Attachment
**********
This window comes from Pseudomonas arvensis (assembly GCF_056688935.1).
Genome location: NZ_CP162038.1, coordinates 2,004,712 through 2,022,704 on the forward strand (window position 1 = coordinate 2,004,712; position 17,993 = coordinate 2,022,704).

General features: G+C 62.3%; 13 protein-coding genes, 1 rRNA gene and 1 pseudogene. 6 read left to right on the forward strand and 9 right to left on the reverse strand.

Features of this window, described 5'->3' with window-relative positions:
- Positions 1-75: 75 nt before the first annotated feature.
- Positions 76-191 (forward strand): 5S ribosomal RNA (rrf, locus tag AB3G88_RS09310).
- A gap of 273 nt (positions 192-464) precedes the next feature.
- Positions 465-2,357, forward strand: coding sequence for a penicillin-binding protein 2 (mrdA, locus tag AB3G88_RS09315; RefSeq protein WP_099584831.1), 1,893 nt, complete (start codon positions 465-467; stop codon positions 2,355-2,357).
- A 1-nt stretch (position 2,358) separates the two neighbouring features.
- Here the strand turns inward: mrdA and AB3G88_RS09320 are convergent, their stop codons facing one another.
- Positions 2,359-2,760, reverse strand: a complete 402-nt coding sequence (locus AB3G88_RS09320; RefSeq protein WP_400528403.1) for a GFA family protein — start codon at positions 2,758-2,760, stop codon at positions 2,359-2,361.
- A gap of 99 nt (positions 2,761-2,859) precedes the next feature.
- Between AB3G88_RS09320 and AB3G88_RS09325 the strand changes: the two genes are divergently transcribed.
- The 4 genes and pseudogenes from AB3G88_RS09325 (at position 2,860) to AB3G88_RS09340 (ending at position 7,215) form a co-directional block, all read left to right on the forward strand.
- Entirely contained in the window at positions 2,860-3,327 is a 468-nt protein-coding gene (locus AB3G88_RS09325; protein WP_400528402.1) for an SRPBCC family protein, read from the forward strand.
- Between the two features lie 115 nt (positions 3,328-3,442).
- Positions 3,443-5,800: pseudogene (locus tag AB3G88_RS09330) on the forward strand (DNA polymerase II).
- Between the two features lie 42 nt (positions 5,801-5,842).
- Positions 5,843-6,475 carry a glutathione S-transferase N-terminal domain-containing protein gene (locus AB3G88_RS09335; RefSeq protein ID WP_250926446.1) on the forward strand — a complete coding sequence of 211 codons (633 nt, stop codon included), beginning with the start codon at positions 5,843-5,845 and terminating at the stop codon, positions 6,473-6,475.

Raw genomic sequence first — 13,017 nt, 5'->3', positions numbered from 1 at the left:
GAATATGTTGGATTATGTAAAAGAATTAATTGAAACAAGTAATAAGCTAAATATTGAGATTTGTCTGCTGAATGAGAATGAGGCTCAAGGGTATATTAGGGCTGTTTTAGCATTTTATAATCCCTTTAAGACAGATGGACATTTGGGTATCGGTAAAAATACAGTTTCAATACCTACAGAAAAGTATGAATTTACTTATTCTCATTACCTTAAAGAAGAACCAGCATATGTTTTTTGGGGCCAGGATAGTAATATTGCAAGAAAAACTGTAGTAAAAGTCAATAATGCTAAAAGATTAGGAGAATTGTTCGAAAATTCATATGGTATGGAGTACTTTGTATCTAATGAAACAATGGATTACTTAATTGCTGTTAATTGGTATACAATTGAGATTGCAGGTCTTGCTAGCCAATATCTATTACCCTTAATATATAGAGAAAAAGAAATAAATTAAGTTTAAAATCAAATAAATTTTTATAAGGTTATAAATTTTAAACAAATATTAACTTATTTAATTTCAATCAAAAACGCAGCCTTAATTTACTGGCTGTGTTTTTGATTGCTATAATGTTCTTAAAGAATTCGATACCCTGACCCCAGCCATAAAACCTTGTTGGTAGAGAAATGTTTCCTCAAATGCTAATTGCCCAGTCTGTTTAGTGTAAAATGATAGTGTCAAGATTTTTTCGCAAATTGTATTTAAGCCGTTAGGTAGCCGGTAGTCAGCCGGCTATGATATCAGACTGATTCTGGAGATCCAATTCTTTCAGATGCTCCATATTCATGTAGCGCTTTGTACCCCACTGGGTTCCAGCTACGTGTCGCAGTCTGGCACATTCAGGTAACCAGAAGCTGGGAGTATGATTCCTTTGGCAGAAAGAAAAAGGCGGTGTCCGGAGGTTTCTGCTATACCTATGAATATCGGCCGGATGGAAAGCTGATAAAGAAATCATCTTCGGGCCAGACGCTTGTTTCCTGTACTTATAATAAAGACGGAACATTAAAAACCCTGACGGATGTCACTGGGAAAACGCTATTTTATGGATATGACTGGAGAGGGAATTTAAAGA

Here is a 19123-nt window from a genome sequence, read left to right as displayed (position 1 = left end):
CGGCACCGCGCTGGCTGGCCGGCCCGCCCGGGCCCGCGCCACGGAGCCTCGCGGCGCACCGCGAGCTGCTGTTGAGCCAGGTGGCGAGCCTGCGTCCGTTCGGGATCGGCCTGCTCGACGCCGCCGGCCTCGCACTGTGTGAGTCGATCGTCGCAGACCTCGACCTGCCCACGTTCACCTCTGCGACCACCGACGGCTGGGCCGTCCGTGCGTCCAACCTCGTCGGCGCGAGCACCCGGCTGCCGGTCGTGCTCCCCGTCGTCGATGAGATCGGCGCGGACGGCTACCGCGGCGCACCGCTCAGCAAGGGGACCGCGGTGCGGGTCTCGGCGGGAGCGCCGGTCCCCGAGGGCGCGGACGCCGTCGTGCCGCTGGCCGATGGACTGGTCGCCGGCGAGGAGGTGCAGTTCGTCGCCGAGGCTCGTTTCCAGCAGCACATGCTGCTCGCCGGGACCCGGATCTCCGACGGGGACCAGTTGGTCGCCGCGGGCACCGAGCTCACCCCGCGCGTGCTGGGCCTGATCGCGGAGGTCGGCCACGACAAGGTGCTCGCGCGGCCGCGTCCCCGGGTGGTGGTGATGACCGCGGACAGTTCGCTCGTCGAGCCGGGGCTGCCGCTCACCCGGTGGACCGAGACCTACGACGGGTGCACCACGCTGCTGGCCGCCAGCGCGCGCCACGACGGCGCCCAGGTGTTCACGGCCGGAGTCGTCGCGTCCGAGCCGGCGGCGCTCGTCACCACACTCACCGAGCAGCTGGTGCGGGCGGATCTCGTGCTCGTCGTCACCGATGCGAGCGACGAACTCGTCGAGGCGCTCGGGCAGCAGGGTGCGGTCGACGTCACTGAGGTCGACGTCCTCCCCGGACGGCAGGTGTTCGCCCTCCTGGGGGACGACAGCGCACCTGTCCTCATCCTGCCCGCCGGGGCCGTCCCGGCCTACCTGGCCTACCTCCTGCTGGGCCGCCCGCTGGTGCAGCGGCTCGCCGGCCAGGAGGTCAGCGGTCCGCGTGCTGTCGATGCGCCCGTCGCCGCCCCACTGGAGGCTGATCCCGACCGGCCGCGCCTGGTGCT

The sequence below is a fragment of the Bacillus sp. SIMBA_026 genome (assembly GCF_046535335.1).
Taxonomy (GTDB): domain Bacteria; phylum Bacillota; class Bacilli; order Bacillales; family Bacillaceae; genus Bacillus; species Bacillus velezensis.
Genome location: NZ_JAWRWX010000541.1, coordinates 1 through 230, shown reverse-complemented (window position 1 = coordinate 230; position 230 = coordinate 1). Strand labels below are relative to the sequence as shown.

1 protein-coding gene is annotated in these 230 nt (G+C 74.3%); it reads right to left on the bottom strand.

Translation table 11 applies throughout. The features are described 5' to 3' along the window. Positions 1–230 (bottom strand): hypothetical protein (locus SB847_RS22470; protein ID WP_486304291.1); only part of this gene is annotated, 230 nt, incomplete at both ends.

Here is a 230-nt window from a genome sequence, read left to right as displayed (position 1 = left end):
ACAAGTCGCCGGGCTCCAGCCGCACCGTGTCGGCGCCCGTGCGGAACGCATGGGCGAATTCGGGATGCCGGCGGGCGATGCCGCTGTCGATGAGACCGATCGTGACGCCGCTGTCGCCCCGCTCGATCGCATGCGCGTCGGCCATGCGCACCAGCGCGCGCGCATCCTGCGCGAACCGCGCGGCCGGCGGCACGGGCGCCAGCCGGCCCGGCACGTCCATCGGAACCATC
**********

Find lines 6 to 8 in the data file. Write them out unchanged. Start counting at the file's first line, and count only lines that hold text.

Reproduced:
- Positions 76-191 (forward strand): 5S ribosomal RNA (rrf, locus tag AB3G88_RS09310).
- A gap of 273 nt (positions 192-464) precedes the next feature.
- Positions 465-2,357, forward strand: coding sequence for a penicillin-binding protein 2 (mrdA, locus tag AB3G88_RS09315; RefSeq protein WP_099584831.1), 1,893 nt, complete (start codon positions 465-467; stop codon positions 2,355-2,357).